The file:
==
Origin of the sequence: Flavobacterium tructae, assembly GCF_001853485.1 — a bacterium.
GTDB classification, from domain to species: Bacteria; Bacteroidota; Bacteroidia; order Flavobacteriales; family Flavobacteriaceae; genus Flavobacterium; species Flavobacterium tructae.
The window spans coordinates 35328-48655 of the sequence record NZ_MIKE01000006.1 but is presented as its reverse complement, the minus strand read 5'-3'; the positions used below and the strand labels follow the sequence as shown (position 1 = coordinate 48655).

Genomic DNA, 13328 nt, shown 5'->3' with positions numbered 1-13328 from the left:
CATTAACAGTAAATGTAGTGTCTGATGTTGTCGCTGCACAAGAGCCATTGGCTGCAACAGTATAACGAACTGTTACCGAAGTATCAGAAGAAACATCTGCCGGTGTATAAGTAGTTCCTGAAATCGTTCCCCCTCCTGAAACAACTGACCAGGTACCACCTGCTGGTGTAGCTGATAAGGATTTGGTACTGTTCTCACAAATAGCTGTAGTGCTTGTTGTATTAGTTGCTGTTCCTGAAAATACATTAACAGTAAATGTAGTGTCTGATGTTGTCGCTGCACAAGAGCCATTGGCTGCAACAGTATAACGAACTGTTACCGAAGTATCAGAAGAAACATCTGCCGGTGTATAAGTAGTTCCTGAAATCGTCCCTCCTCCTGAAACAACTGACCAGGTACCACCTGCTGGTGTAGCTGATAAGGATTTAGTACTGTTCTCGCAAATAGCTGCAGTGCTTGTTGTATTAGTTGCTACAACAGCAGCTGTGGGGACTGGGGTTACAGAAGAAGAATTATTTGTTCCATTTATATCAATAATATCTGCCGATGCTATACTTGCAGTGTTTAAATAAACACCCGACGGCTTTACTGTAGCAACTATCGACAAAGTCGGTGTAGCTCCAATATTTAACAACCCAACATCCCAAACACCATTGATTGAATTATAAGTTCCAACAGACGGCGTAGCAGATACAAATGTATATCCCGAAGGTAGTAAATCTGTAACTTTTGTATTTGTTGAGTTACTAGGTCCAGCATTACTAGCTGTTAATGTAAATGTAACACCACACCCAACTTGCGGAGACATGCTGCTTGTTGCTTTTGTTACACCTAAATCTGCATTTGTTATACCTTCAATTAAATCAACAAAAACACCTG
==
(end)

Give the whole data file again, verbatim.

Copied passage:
Origin of the sequence: Flavobacterium tructae, assembly GCF_001853485.1 — a bacterium.
GTDB classification, from domain to species: Bacteria; Bacteroidota; Bacteroidia; order Flavobacteriales; family Flavobacteriaceae; genus Flavobacterium; species Flavobacterium tructae.
The window spans coordinates 35328-48655 of the sequence record NZ_MIKE01000006.1 but is presented as its reverse complement, the minus strand read 5'-3'; the positions used below and the strand labels follow the sequence as shown (position 1 = coordinate 48655).

Genomic DNA, 13328 nt, shown 5'->3' with positions numbered 1-13328 from the left:
CATTAACAGTAAATGTAGTGTCTGATGTTGTCGCTGCACAAGAGCCATTGGCTGCAACAGTATAACGAACTGTTACCGAAGTATCAGAAGAAACATCTGCCGGTGTATAAGTAGTTCCTGAAATCGTTCCCCCTCCTGAAACAACTGACCAGGTACCACCTGCTGGTGTAGCTGATAAGGATTTGGTACTGTTCTCACAAATAGCTGTAGTGCTTGTTGTATTAGTTGCTGTTCCTGAAAATACATTAACAGTAAATGTAGTGTCTGATGTTGTCGCTGCACAAGAGCCATTGGCTGCAACAGTATAACGAACTGTTACCGAAGTATCAGAAGAAACATCTGCCGGTGTATAAGTAGTTCCTGAAATCGTCCCTCCTCCTGAAACAACTGACCAGGTACCACCTGCTGGTGTAGCTGATAAGGATTTAGTACTGTTCTCGCAAATAGCTGCAGTGCTTGTTGTATTAGTTGCTACAACAGCAGCTGTGGGGACTGGGGTTACAGAAGAAGAATTATTTGTTCCATTTATATCAATAATATCTGCCGATGCTATACTTGCAGTGTTTAAATAAACACCCGACGGCTTTACTGTAGCAACTATCGACAAAGTCGGTGTAGCTCCAATATTTAACAACCCAACATCCCAAACACCATTGATTGAATTATAAGTTCCAACAGACGGCGTAGCAGATACAAATGTATATCCCGAAGGTAGTAAATCTGTAACTTTTGTATTTGTTGAGTTACTAGGTCCAGCATTACTAGCTGTTAATGTAAATGTAACACCACACCCAACTTGCGGAGACATGCTGCTTGTTGCTTTTGTTACACCTAAATCTGCATTTGTTATACCTTCAATTAAATCAACAAAAACACCTG